Richard Melson

November 2005

Ruddiman climate book

Plows, Plagues, and Petroleum:

How Humans Took Control of Climate

by William F. Ruddiman


Editorial Reviews:


This book represents a major and welcome endeavor to bridge the gap between the sciences and history. The two are brought together to achieve a greater understanding of climate change, which seems to be of increasing importance to our species. Few persons could accomplish these goals, but Ruddiman does so, and he does it well.

Book Description

The impact on climate from 200 years of industrial development is an everyday fact of life, but did humankind's active involvement in climate change really begin with the industrial revolution, as commonly believed? William Ruddiman's provocative new book argues that humans have actually been changing the climate for some 8,000 years--as a result of the earlier discovery of agriculture.

The "Ruddiman Hypothesis" will spark intense debate. We learn that the impact of farming on greenhouse-gas levels, thousands of years before the industrial revolution, kept our planet notably warmer than if natural climate cycles had prevailed--quite possibly forestalling a new ice age.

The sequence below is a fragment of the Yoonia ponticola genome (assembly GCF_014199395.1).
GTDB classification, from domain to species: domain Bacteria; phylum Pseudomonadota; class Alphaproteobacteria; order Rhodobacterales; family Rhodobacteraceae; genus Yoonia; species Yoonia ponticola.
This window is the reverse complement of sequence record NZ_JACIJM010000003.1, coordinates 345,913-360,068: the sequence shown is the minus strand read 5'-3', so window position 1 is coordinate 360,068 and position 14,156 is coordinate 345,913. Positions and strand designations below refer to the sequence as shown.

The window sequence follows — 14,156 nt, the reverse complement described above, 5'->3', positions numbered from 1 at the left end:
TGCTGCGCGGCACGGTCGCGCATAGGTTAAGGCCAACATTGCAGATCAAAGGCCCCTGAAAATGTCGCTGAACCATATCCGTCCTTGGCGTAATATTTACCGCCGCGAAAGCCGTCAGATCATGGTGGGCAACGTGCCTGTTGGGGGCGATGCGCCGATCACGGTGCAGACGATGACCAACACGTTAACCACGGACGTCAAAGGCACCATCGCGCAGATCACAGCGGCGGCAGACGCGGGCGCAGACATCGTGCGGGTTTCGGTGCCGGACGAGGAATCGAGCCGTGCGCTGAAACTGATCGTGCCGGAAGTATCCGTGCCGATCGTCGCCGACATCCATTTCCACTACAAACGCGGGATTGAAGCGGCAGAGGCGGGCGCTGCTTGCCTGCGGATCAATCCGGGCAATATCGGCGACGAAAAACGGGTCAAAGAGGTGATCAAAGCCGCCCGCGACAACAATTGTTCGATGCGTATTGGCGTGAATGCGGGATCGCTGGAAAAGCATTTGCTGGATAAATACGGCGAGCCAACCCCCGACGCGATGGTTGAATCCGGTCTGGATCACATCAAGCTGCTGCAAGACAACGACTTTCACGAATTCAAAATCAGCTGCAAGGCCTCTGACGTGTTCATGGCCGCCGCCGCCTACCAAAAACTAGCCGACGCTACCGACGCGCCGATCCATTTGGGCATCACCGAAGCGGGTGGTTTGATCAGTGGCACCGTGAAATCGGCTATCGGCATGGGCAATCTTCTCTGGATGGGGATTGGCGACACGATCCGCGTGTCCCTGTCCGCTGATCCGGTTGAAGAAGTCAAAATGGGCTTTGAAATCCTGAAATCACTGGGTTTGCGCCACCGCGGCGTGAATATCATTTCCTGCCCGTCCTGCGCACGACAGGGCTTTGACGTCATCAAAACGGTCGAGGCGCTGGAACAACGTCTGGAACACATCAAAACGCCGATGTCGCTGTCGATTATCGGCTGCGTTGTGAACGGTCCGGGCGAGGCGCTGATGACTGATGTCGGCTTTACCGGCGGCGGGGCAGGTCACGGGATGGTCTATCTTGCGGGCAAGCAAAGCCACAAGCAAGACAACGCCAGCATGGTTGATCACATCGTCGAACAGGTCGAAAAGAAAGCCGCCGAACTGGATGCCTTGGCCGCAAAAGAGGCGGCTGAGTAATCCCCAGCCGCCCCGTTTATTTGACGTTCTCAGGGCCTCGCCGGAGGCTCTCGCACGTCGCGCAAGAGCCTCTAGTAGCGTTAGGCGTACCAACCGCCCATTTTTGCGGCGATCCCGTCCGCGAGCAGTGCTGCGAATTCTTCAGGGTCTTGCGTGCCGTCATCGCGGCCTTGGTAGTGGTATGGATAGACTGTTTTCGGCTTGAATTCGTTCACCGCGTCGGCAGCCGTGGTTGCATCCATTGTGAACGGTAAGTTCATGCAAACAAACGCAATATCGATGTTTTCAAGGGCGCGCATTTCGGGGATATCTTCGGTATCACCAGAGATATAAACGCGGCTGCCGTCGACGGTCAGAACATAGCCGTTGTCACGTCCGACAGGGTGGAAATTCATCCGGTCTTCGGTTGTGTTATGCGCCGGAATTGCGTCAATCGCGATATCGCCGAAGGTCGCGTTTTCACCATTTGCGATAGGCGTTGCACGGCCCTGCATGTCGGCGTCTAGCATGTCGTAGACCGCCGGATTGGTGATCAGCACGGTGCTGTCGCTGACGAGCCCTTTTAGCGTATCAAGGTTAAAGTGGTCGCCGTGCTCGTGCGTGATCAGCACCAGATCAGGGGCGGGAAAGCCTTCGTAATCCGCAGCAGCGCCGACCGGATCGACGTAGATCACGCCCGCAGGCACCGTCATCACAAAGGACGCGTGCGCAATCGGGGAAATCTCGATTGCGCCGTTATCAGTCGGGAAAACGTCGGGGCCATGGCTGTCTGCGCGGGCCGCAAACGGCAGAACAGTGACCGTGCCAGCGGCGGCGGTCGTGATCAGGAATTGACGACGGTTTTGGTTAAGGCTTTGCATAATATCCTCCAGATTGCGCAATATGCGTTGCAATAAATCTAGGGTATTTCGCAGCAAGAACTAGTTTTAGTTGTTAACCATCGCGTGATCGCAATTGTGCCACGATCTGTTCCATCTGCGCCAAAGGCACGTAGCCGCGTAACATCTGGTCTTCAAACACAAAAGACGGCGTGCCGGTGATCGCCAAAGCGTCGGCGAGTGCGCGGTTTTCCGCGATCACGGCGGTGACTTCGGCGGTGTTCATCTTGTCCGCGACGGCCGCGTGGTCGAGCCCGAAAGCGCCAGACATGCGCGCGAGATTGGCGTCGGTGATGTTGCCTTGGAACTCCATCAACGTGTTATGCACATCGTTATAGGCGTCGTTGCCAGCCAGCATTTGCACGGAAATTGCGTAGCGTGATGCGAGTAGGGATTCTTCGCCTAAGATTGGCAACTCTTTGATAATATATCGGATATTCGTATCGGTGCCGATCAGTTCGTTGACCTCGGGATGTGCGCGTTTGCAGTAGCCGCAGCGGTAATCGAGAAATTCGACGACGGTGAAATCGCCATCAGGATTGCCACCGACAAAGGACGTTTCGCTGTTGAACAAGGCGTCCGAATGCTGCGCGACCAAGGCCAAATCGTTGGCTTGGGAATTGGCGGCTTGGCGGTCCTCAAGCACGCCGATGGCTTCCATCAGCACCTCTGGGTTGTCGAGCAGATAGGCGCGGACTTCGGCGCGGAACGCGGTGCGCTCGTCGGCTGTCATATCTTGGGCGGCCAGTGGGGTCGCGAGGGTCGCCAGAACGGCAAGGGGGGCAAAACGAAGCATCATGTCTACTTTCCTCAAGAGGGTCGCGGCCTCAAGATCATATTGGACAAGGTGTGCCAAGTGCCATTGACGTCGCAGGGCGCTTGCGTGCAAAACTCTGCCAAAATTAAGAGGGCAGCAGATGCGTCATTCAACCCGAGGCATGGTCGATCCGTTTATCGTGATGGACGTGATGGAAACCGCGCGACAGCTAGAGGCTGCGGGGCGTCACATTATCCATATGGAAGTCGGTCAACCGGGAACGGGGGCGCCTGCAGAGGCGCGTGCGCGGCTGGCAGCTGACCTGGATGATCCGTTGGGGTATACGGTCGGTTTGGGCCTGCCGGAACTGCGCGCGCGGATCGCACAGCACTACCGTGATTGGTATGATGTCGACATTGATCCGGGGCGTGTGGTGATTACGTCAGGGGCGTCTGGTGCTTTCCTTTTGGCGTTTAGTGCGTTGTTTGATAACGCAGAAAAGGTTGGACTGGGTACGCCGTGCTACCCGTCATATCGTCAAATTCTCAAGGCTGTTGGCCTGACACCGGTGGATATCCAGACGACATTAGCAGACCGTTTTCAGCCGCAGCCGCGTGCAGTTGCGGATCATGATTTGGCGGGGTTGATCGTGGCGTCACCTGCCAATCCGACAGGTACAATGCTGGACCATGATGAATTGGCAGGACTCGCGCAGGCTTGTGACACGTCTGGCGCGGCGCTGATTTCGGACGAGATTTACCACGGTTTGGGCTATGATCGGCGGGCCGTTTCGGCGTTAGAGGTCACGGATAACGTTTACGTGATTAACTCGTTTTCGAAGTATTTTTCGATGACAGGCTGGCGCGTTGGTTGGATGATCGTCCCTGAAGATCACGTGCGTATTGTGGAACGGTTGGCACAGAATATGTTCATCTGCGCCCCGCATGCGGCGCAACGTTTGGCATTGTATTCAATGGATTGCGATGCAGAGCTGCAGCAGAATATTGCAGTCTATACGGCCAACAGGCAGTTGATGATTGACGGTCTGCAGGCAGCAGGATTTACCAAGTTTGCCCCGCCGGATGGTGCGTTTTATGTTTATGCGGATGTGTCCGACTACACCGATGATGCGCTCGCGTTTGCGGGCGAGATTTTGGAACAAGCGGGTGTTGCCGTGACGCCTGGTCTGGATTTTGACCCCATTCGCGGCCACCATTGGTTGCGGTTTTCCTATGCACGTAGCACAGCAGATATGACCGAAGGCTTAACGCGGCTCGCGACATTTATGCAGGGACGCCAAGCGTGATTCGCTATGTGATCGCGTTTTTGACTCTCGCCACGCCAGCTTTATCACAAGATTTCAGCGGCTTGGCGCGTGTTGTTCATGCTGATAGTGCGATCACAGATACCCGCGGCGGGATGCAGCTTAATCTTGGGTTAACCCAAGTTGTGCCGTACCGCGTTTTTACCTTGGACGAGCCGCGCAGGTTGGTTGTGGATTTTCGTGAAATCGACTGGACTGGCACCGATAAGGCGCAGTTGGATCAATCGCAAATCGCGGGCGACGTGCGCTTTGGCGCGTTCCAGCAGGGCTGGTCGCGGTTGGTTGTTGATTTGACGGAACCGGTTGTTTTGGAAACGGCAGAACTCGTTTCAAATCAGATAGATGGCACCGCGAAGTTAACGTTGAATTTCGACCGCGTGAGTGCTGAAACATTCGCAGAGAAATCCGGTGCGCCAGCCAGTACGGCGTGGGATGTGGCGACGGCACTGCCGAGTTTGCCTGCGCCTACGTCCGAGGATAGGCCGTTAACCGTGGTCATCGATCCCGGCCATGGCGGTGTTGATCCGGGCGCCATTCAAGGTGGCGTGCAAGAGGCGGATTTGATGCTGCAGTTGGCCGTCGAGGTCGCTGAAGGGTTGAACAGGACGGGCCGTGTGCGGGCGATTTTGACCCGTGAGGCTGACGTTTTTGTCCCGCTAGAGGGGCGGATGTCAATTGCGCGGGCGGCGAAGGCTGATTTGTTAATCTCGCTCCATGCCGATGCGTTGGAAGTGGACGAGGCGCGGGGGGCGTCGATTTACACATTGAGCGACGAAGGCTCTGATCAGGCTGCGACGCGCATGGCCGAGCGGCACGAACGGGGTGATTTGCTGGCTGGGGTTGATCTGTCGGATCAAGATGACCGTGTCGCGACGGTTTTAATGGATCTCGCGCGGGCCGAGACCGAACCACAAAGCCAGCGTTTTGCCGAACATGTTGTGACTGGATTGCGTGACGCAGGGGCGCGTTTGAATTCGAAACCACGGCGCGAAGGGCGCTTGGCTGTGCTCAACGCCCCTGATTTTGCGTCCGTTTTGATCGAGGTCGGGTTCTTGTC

Plows, Plagues, and Petroleum is the first book to trace the full historical sweep of human interaction with Earth's climate. Ruddiman takes us through three broad stages of human history: when nature was in control; when humans began to take control, discovering agriculture and affecting climate through carbon dioxide and methane emissions; and, finally, the more recent human impact on climate change. Along the way he raises the fascinating possibility that plagues, by depleting human populations, also affected reforestation and thus climate--as suggested by dips in greenhouse gases when major pandemics have occurred.

The book concludes by looking to the future and critiquing the

impact of special interest money on the global warming debate.

Eminently readable and far-reaching in argument, Plows, Plagues, and Petroleum shows us that even as civilization developed, we were already changing the climate in which we lived.

Product Details:

November 5, 2005